The MMR doesn’t cause autism, just like coffee doesn’t cause pancreatic cancer

One of the big lessons that I learned first while getting my master’s degree in epidemiology and now that I’m working on the doctoral degree is that biostatistical analyses are only half of the epidemiological story. That is, you can have statistically significant results in your epidemiological study, but the results may not be significant to public health or clinical practice because of the way that the study was designed.

The best example, because it is easy to comprehend if you’ve never studied epidemiology and/or biostatistics, is the study from the 1980’s where it was found that coffee was associated with pancreatic cancer at a statistically significant level. The study was published in a peer-reviewed journal, and the news media published the findings widely. The New York Times covered it thus:

“A statistical link between the drinking of coffee and cancer of the pancreas, the fourth most common cause of cancer deaths among Americans, was reported yesterday by scientists of the Harvard School of Public Health. The discovery was unexpected, and its significance is not yet clear.

Although the statistical association does not prove that coffee causes cancer, Dr. Brian MacMahon of Harvard, leader of the research group, said he stopped drinking coffee a few months ago when the results of the study became clear. In a telephone interview, he said that he would not presume to advise others.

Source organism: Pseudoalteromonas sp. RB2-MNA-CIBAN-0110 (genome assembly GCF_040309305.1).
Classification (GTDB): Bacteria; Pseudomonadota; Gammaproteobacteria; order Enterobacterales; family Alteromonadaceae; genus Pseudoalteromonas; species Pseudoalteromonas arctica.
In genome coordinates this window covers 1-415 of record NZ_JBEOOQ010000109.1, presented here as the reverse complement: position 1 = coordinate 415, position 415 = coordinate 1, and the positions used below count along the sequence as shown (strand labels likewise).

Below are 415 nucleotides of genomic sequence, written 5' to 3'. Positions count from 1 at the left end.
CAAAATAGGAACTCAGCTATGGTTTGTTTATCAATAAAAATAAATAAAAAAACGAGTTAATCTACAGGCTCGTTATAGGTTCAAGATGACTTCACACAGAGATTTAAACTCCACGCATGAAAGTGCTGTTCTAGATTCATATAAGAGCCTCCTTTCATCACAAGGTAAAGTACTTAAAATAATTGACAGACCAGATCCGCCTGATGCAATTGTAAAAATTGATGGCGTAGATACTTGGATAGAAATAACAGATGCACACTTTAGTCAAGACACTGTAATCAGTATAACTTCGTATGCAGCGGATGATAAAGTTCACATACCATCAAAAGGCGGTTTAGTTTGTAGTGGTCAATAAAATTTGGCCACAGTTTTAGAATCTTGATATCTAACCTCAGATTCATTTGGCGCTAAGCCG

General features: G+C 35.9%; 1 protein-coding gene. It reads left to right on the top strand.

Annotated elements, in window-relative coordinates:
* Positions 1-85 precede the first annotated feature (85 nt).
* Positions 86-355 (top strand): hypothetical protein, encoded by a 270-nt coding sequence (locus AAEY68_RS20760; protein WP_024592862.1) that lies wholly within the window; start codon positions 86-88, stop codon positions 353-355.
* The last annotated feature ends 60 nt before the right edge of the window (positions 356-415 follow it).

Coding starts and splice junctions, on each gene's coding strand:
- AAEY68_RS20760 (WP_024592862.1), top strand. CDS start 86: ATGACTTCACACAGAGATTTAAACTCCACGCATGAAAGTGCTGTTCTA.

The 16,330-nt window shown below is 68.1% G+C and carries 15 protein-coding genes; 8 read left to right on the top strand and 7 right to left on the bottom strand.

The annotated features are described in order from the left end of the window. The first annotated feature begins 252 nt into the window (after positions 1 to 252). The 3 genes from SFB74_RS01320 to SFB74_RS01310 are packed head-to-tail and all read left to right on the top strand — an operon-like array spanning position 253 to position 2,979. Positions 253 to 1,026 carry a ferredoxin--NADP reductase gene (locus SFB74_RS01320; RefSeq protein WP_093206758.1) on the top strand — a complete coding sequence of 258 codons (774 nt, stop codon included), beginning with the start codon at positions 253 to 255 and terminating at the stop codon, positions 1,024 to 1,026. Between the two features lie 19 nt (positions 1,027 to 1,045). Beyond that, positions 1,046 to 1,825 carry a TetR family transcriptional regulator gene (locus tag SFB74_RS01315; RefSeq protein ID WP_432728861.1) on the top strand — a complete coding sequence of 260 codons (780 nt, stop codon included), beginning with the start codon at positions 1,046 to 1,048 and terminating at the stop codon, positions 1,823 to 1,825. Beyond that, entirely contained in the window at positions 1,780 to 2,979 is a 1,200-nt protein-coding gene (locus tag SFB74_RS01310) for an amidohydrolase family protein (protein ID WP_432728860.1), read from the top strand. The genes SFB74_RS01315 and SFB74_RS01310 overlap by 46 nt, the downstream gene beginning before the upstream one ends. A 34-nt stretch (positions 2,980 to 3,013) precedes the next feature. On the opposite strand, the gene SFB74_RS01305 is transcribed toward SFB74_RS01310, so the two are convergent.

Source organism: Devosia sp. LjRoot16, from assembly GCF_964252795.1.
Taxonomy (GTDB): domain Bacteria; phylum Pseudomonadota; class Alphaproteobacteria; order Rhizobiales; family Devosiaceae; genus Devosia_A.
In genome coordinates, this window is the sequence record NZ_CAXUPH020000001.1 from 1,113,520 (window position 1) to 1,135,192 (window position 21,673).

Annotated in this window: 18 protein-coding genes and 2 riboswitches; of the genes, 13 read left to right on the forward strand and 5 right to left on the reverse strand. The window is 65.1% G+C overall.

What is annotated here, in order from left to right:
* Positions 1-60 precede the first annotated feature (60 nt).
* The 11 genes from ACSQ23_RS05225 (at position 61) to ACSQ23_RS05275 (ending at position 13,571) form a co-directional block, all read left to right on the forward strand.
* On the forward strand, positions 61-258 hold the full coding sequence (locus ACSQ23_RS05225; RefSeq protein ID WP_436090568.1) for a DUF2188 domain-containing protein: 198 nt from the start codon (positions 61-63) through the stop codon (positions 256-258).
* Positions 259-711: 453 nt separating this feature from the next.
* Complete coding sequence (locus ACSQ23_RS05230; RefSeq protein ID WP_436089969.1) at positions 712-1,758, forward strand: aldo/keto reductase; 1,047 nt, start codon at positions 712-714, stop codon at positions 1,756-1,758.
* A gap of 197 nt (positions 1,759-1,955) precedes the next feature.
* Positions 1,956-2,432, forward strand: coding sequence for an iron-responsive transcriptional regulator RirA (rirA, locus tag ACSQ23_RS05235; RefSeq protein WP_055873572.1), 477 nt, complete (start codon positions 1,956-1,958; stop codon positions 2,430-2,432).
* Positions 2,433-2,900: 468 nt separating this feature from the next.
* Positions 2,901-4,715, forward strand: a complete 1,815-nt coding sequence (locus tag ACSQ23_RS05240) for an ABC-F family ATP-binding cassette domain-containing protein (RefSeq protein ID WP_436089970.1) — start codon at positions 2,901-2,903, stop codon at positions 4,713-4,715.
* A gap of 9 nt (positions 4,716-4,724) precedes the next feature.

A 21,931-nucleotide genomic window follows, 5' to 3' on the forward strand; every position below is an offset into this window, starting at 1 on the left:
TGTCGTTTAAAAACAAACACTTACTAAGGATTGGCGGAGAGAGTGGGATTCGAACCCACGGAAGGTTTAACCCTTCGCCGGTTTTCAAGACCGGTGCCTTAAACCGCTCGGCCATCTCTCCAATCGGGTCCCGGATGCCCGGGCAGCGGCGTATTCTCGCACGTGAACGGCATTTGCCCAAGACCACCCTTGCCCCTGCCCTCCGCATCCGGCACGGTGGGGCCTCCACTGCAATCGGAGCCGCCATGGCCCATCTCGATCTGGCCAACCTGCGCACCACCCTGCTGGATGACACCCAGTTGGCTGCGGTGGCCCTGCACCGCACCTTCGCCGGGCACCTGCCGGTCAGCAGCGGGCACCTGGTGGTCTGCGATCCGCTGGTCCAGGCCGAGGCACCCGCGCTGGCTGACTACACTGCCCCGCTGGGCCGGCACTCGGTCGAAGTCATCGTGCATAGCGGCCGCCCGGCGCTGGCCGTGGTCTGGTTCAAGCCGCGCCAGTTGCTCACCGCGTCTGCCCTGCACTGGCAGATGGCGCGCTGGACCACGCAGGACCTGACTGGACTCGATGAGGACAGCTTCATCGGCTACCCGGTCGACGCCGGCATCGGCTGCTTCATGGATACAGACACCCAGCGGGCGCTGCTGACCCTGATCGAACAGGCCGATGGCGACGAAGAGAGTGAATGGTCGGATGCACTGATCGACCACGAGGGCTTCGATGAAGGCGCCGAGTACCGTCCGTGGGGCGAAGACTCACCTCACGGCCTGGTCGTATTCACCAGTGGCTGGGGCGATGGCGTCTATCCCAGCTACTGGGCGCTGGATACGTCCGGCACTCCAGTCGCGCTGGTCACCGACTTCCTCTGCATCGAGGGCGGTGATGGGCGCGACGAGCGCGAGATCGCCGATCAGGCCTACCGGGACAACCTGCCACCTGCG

The authors of the report estimated that more than half of the pancreatic cancer cases that occurred in the United States might be attributable to coffee drinking if their sample of cancer patients and other persons reflected the coffee-drinking habits of the general public.”

Pretty damning evidence, right? So why is it that we’re drinking coffee today? Why didn’t the FDA ban coffee immediately?

The reason why I’m enjoying a delicious Colombian blend of coffee as I write this is that cooler heads prevailed in the face of the evidence. As with all studies, you really need to replicate findings a few times in order to confirm said findings. You don’t immediately post the findings as evidence of anything. You don’t say that there’s a conspiracy between “big coffee” and the FDA. And you certainly don’t threaten baristas with violence for continuing to sell coffee after one published study like this.

So what was wrong with that study? This paper describes it perfectly. It was a combination of selection bias, where participants in the study were selected not at random and from a population already at high risk for the outcome: